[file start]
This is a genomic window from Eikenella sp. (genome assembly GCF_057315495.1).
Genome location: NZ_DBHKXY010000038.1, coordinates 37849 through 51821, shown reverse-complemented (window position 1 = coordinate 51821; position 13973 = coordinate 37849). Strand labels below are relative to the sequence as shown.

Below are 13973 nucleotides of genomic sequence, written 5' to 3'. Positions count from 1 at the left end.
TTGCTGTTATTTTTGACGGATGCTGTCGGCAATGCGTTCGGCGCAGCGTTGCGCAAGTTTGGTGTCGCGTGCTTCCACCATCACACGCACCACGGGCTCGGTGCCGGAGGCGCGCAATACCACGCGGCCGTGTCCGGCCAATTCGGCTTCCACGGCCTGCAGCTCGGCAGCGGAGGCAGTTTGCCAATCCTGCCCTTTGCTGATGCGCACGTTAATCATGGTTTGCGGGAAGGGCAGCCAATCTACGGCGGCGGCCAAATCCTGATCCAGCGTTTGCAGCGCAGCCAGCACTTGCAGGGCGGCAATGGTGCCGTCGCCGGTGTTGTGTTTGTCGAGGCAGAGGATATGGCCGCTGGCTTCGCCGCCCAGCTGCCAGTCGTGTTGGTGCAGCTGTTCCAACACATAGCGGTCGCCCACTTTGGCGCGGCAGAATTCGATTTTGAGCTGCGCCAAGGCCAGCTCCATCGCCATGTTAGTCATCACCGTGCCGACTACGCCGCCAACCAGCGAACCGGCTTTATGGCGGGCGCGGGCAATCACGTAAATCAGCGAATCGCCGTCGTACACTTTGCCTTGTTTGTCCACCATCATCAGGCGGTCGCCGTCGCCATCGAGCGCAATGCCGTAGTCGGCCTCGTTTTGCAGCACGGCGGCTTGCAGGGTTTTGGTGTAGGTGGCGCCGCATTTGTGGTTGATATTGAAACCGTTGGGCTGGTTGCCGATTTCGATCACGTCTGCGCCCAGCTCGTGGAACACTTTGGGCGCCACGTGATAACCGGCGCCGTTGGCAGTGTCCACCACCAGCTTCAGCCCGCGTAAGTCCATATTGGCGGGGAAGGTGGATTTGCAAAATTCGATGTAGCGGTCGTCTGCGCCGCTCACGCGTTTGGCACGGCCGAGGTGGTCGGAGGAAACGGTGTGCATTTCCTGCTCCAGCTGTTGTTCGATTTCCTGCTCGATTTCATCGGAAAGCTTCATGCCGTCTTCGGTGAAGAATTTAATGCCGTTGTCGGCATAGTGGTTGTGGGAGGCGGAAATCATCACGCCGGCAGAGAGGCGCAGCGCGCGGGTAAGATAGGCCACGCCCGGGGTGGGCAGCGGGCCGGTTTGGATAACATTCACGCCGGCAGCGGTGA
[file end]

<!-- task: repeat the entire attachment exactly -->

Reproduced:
This is a genomic window from Eikenella sp. (genome assembly GCF_057315495.1).
Genome location: NZ_DBHKXY010000038.1, coordinates 37849 through 51821, shown reverse-complemented (window position 1 = coordinate 51821; position 13973 = coordinate 37849). Strand labels below are relative to the sequence as shown.

Below are 13973 nucleotides of genomic sequence, written 5' to 3'. Positions count from 1 at the left end.
TTGCTGTTATTTTTGACGGATGCTGTCGGCAATGCGTTCGGCGCAGCGTTGCGCAAGTTTGGTGTCGCGTGCTTCCACCATCACACGCACCACGGGCTCGGTGCCGGAGGCGCGCAATACCACGCGGCCGTGTCCGGCCAATTCGGCTTCCACGGCCTGCAGCTCGGCAGCGGAGGCAGTTTGCCAATCCTGCCCTTTGCTGATGCGCACGTTAATCATGGTTTGCGGGAAGGGCAGCCAATCTACGGCGGCGGCCAAATCCTGATCCAGCGTTTGCAGCGCAGCCAGCACTTGCAGGGCGGCAATGGTGCCGTCGCCGGTGTTGTGTTTGTCGAGGCAGAGGATATGGCCGCTGGCTTCGCCGCCCAGCTGCCAGTCGTGTTGGTGCAGCTGTTCCAACACATAGCGGTCGCCCACTTTGGCGCGGCAGAATTCGATTTTGAGCTGCGCCAAGGCCAGCTCCATCGCCATGTTAGTCATCACCGTGCCGACTACGCCGCCAACCAGCGAACCGGCTTTATGGCGGGCGCGGGCAATCACGTAAATCAGCGAATCGCCGTCGTACACTTTGCCTTGTTTGTCCACCATCATCAGGCGGTCGCCGTCGCCATCGAGCGCAATGCCGTAGTCGGCCTCGTTTTGCAGCACGGCGGCTTGCAGGGTTTTGGTGTAGGTGGCGCCGCATTTGTGGTTGATATTGAAACCGTTGGGCTGGTTGCCGATTTCGATCACGTCTGCGCCCAGCTCGTGGAACACTTTGGGCGCCACGTGATAACCGGCGCCGTTGGCAGTGTCCACCACCAGCTTCAGCCCGCGTAAGTCCATATTGGCGGGGAAGGTGGATTTGCAAAATTCGATGTAGCGGTCGTCTGCGCCGCTCACGCGTTTGGCACGGCCGAGGTGGTCGGAGGAAACGGTGTGCATTTCCTGCTCCAGCTGTTGTTCGATTTCCTGCTCGATTTCATCGGAAAGCTTCATGCCGTCTTCGGTGAAGAATTTAATGCCGTTGTCGGCATAGTGGTTGTGGGAGGCGGAAATCATCACGCCGGCAGAGAGGCGCAGCGCGCGGGTAAGATAGGCCACGCCCGGGGTGGGCAGCGGGCCGGTTTGGATAACATTCACGCCGGCAGCGGTGA